This is my Kala Patthar

This is my Everest (T.I.M.E.).  That slogan has provided me inspiration when facing large challenges in my life.  More importantly it serves as a reminder to fully experience the journey.  It is particularly meaningful to me this time of year.  The inspiration comes from my cousin, Lute, who was part of the first American expedition to climb Mount Everest, reaching the summit himself on May 22nd, 1963.  In the talks he gave later he would tell people that everyone has their own Everest.

When it comes to leadership, however, I have a slightly different perspective, and the mountain that comes to mind is Kala Patthar.  It is not the height of Kala Patthar that earns the mountain its distinction.  While the summit is a lofty 18,192’ (5545m) it is overshadowed in the Himilayas where it stands.   What is notable about Kala Patthar is the excellent view it provides of Mount Everest, which stands at 29,029’ (8848m).

The leadership vision I hold for the world is grand in scope and ambition, and is not a vision I expect to ever see come to reality, not in my lifetime.  I cannot even fully imagine what the world would be like if these principles became the norm and not the exception.  And there is so much I need to learn about leadership.  My hope is that in my lifetime I will at the least come to a point where I can fully envision and articulate what the reality would look like.

This is my Kala Patthar.  To fully experience my own leadership journey.  And then to some day stand and look off to the lofty heights and see the possibilities for a world that universally embraces principles such as these:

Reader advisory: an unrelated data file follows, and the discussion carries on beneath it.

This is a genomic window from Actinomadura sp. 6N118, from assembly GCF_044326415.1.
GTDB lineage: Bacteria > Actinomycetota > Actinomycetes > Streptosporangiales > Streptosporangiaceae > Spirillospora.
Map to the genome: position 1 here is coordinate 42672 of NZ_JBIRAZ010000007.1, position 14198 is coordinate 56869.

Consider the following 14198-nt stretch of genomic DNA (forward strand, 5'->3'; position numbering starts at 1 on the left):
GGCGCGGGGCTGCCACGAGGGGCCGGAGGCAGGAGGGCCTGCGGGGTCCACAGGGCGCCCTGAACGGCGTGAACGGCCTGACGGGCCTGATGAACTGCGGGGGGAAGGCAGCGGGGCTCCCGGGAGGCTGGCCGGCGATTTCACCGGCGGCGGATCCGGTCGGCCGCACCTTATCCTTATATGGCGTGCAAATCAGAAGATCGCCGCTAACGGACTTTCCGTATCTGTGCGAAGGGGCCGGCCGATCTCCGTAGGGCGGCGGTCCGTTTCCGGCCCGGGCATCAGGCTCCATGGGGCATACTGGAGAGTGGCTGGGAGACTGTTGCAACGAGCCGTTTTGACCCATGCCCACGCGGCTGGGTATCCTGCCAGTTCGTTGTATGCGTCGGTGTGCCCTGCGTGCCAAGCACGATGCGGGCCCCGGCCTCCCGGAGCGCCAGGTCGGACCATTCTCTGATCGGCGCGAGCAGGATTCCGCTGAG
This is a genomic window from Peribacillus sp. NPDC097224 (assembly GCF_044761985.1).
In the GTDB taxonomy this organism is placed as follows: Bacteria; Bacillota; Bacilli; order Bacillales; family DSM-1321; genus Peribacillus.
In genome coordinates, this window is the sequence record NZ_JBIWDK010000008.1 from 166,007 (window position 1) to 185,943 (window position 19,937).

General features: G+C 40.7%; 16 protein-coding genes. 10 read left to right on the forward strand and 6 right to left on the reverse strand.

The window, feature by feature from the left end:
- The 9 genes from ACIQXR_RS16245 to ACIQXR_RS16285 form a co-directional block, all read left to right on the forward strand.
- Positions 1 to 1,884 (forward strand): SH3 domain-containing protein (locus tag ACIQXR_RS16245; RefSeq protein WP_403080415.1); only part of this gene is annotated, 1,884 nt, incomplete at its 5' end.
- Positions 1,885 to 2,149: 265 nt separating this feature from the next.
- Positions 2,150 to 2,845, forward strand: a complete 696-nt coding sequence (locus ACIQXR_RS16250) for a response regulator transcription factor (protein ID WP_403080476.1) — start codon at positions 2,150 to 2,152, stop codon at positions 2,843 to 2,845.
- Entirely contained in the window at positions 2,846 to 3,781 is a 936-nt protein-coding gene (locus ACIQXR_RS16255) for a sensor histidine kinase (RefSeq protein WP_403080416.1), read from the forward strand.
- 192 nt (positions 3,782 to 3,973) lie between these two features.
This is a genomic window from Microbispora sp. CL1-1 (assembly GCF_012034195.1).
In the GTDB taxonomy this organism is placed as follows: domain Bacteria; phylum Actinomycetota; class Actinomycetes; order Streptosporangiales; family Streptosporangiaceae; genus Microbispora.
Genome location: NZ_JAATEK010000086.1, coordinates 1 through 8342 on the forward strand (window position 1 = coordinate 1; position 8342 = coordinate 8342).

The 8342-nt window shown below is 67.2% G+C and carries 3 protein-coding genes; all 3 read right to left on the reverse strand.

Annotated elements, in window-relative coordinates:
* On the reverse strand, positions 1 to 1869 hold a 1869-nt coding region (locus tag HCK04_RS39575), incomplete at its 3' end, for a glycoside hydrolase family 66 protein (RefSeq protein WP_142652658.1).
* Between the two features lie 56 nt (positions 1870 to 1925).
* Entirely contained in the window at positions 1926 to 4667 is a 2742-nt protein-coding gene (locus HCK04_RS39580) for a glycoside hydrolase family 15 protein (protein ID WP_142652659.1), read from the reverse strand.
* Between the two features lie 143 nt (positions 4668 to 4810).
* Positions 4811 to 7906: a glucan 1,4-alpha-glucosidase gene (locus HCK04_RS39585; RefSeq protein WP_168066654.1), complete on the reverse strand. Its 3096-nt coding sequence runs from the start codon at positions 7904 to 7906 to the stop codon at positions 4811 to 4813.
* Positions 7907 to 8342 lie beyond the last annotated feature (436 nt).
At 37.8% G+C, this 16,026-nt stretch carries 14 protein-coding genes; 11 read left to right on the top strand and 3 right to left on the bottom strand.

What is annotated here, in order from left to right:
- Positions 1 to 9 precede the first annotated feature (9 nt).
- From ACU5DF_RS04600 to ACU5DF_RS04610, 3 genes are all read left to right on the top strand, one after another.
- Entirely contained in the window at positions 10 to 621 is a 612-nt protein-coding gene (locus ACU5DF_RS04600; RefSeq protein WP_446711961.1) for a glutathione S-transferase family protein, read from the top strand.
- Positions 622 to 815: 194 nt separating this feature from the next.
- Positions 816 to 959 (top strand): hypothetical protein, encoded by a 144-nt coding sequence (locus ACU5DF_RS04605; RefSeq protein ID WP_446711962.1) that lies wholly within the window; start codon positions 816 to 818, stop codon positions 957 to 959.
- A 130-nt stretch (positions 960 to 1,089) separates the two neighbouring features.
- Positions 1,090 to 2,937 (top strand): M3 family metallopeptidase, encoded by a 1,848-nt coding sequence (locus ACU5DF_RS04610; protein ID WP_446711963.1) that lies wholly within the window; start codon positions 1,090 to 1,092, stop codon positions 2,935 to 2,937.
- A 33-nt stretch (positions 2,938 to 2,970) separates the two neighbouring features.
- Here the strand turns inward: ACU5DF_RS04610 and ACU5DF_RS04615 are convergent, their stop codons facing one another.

• Leadership and management are seen as unique concepts, distinct from each other, to the benefit of both.
  • Leadership is on PAR – each and every person has the Permission, Ability and Responsibility to lead when a situation calls upon them to do so.
  • Managers are not seen as the victors, the ones who achieved their prestigious post as a reward for being the best at what the organization does. They are not seen as leaders simply because they are ahead in the race up the ladder. Managers are managers because they are the best at managing. Leaders are leaders because others have chosen to follow and they have accepted their responsibility to lead.
  • A person’s value to an organization is assessed only in the context of their intrinsic worth.
  • Being and becoming precede doing and achieving.
  • The primary intent of doing and achieving is to become more from it.
  • Doing and achieving produce results never before imagined when based on a foundation of being and becoming.
  • Leadership is primarily a matter of the heart, based on compassion for another as they are, and passion for what we can be.

What is your Everest? What is your Kala Patthar?


Red Wings, Whitethroats and purpose

When the male Red-Winged Blackbirds first arrive in spring they are relatively relaxed, and even gregarious at times.  But when the females arrive a couple weeks later suddenly the males are aggressive and their KonKaRee call becomes raucous.  You can tell when the ladies are back in town just by observing the change in behavior of the guys.

When the White Throated Sparrows come through in the spring they sing “Old Sam Peabody” with pure tone and precise pitch.  In the fall when they come back through they sing the same song, but the pitch is all over the place, and they put no effort into it.  The song that’s so beautiful in the spring is hilarious in the fall.

What makes the difference?  Purpose.  The analogy may be obvious but I will state it anyway, birds and people are alike in this regard.  A clear task spells out exactly what to do.  A clear goal gives direction.  A clear purpose bolsters tasks and goals to the Why power.  Purpose shows why to do that task and why to take that direction.  When people have a clear task with a clear purpose towards a clear goal they sing a different tune.

“Purpose is what gives life a meaning.” Charles H. Perkhurst

Image: Vail Daily, Preston Utley / AP Photo